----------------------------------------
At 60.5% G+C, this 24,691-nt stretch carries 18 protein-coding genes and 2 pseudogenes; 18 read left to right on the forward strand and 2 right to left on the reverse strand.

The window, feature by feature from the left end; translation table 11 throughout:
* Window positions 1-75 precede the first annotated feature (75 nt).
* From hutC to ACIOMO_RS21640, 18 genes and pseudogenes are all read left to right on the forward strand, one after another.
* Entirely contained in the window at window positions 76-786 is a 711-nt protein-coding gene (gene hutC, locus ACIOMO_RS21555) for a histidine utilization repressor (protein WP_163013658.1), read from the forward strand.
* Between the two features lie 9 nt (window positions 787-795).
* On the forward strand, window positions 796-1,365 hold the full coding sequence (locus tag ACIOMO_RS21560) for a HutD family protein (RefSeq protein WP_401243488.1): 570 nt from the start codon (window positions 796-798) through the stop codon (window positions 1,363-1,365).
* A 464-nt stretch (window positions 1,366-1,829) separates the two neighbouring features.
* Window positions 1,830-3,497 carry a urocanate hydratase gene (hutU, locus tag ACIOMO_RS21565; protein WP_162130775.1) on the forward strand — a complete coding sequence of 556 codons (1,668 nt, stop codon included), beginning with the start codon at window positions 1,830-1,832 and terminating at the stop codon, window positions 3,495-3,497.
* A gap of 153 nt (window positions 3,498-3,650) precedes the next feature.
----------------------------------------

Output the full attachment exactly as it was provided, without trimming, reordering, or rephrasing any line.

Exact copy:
At 60.5% G+C, this 24,691-nt stretch carries 18 protein-coding genes and 2 pseudogenes; 18 read left to right on the forward strand and 2 right to left on the reverse strand.

The window, feature by feature from the left end; translation table 11 throughout:
* Window positions 1-75 precede the first annotated feature (75 nt).
* From hutC to ACIOMO_RS21640, 18 genes and pseudogenes are all read left to right on the forward strand, one after another.
* Entirely contained in the window at window positions 76-786 is a 711-nt protein-coding gene (gene hutC, locus ACIOMO_RS21555) for a histidine utilization repressor (protein WP_163013658.1), read from the forward strand.
* Between the two features lie 9 nt (window positions 787-795).
* On the forward strand, window positions 796-1,365 hold the full coding sequence (locus tag ACIOMO_RS21560) for a HutD family protein (RefSeq protein WP_401243488.1): 570 nt from the start codon (window positions 796-798) through the stop codon (window positions 1,363-1,365).
* A 464-nt stretch (window positions 1,366-1,829) separates the two neighbouring features.
* Window positions 1,830-3,497 carry a urocanate hydratase gene (hutU, locus tag ACIOMO_RS21565; protein WP_162130775.1) on the forward strand — a complete coding sequence of 556 codons (1,668 nt, stop codon included), beginning with the start codon at window positions 1,830-1,832 and terminating at the stop codon, window positions 3,495-3,497.
* A gap of 153 nt (window positions 3,498-3,650) precedes the next feature.